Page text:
Ladies and gentlemen, I would like to introduce you to Yatungka and her husband Warri, the last two Mandildjara people to live in the traditional way on the Western Gibson Desert of Australia. William Peasley wrote their saga in The Last of the Nomads.
Aborigines have one of the oldest continuous cultures on Earth. They have lived in Australia for at least 40,000 years, some say 60,000. Nomads first inhabited the more fertile regions, leaving the deserts for later. Folks have lived in the Gibson for maybe 20,000 years. Most readers, if dropped off in the Gibson, naked, with a spear and boomerang, would be dead in a day or three. Water is extremely scarce. For the paleface colonizers, the desert is dangerous, miserable, a land of horrors. For Aborigines, it was home sweet home, where they belonged, a sacred place. They had an intimate understanding of the land, and learned how to live in balance with it.
Yatungka and Warri spent most of their adult lives as pariahs, because their relationship violated a tribal law that defined permitted and forbidden marriages. Laws were taken very seriously. If they returned to their people, they might be beaten, or even killed. So, their family lived away from the tribe, wandering from waterhole to waterhole, hunting and foraging.
In the 1950s and 1960s, the government made efforts to move the Aborigines into settlements, where intense culture shock led many to lose their identity, become massively depressed alcoholics, and abandon their ancient traditions. The sons and kinfolk who stayed with Yatungka and Warri eventually moved off to civilization, but the outlaw couple feared to join them.
Anyway, in 1977, it was the third year of an extreme drought, the worst in a century, maybe the worst in many centuries. The kinfolk of the outlaw couple were worried about them. Mudjon was a respected elder who had been raised on the desert in the traditional way. He knew all the waterholes, and cared about Yatungka and Warri. His dream was to take the Mandildjara people back to their desert paradise, return to the old ways, and preserve their traditions. Few of the young were interested.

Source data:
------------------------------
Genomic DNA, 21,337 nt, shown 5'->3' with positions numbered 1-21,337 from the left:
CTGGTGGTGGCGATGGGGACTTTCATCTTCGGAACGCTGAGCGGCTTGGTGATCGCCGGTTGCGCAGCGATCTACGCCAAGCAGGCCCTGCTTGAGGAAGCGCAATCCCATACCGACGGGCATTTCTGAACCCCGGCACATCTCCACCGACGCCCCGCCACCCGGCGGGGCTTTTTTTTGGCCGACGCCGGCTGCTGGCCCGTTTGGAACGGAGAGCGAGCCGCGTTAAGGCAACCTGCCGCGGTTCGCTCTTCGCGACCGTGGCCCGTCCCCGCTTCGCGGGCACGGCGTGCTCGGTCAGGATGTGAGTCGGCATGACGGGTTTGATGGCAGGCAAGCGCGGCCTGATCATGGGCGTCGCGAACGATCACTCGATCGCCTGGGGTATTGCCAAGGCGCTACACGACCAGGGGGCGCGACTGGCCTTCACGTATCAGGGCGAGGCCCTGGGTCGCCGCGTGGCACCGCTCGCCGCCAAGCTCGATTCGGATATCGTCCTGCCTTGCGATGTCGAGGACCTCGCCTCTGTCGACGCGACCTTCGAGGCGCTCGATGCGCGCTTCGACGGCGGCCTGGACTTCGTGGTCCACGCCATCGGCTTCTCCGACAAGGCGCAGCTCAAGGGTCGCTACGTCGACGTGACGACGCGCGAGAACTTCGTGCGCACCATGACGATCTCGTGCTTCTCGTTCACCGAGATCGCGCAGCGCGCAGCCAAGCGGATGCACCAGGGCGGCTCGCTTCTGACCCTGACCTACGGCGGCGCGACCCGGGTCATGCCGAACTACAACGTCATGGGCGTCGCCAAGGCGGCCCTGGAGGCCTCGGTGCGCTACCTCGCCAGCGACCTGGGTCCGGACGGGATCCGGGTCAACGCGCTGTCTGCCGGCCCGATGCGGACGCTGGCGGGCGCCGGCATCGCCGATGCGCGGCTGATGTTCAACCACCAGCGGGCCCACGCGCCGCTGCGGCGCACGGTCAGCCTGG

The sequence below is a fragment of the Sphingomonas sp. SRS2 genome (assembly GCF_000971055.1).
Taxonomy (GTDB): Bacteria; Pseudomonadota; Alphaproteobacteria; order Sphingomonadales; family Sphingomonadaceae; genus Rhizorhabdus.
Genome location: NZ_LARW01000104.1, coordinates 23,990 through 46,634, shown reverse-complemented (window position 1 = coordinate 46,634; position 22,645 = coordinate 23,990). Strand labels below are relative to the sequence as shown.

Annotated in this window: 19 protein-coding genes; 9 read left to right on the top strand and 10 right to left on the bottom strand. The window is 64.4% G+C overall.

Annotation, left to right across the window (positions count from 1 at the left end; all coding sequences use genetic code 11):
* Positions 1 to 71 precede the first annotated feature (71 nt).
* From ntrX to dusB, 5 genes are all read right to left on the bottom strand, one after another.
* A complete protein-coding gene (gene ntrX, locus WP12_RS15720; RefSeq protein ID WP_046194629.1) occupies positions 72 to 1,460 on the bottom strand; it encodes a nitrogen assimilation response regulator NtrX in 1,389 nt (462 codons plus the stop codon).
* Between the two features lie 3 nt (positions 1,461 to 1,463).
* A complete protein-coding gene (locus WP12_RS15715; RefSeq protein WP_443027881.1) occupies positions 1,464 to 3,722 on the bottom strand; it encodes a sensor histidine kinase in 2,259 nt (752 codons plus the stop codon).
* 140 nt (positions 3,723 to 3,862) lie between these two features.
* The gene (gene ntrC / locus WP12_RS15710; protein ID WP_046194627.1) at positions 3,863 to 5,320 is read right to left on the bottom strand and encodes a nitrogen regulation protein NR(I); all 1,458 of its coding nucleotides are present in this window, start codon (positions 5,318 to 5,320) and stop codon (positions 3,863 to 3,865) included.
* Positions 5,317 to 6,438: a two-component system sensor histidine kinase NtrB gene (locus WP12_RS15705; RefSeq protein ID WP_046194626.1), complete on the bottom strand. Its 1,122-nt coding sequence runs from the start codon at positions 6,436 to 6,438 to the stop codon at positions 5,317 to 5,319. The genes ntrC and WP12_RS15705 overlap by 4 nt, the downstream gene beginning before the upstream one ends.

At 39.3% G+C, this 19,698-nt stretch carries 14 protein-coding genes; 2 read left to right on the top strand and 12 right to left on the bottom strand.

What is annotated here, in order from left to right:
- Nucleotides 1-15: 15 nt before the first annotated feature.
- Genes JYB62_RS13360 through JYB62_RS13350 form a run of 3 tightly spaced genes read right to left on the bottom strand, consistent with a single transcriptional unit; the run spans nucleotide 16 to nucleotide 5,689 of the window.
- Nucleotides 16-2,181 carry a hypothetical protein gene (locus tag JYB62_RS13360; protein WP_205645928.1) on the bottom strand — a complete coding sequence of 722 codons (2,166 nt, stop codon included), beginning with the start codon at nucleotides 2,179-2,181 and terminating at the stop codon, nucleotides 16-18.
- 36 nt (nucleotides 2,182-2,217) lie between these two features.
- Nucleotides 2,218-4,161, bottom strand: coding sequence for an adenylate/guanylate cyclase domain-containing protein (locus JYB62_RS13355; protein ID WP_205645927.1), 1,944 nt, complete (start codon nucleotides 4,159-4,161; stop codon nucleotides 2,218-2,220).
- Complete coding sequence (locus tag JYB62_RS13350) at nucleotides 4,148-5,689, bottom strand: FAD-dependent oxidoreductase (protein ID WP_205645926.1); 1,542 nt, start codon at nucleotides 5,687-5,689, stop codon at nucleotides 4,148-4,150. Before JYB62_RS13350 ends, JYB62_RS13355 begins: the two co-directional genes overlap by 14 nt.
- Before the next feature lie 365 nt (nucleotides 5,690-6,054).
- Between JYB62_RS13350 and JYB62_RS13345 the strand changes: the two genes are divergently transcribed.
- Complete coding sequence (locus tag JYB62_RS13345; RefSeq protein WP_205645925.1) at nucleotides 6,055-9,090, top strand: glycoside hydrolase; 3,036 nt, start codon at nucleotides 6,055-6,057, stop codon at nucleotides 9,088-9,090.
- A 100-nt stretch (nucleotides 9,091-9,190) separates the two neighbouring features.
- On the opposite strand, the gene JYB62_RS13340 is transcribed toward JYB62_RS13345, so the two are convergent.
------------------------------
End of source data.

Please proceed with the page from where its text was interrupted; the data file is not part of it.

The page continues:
Mudjon asked a white friend to help him search for the couple, and he agreed. Mudjon was joined by five white lads, including Peasley. They loaded up three vehicles and took off across the vast roadless desert. Mudjon knew that this was probably his last visit to the territory of his people, and the last time a traditional Aborigine would drink from each well, or leave footprints in the dirt. Peasley noted, “It was very sad for him to move through the land where once his people hunted and laughed and sang around the campfires.”
The chapters describing the long search contain some fascinating passages about the old way of life. Mudjon was a master at reading the land, noticing the countless slight details that provided strong and detailed messages to him, but were invisible to the whites. Without a map for the 1,500 km (932 mi) journey, he guided the team from waterhole to waterhole, looking for signs of the couple. It was a powerful experience for him, to see old campsites, windbreaks, caves, springs, rock paintings, and other artifacts — the remains of an ancient culture.
Eventually they found signs of the missing couple. At several locations, Mudjon started a brushfire that sent smoke high into the sky, where it would have been visible from up to 160 km (99 mi) away. Warri did not respond with a smoke signal.
It was an ancient custom of the desert people to routinely light brushfires as they journeyed from waterhole to waterhole. This had three benefits. (1) Fire flushed out hidden game. (2) It signaled their progress to other groups. (3) It regenerated the earth and stimulated plant growth. Fresh green sprouts attracted game. Wildlife became dependent on burning. This was called firestick farming. In recent decades, in regions no longer visited, the burning has ceased, the water holes are not kept cleared, and animal and bird life largely disappeared.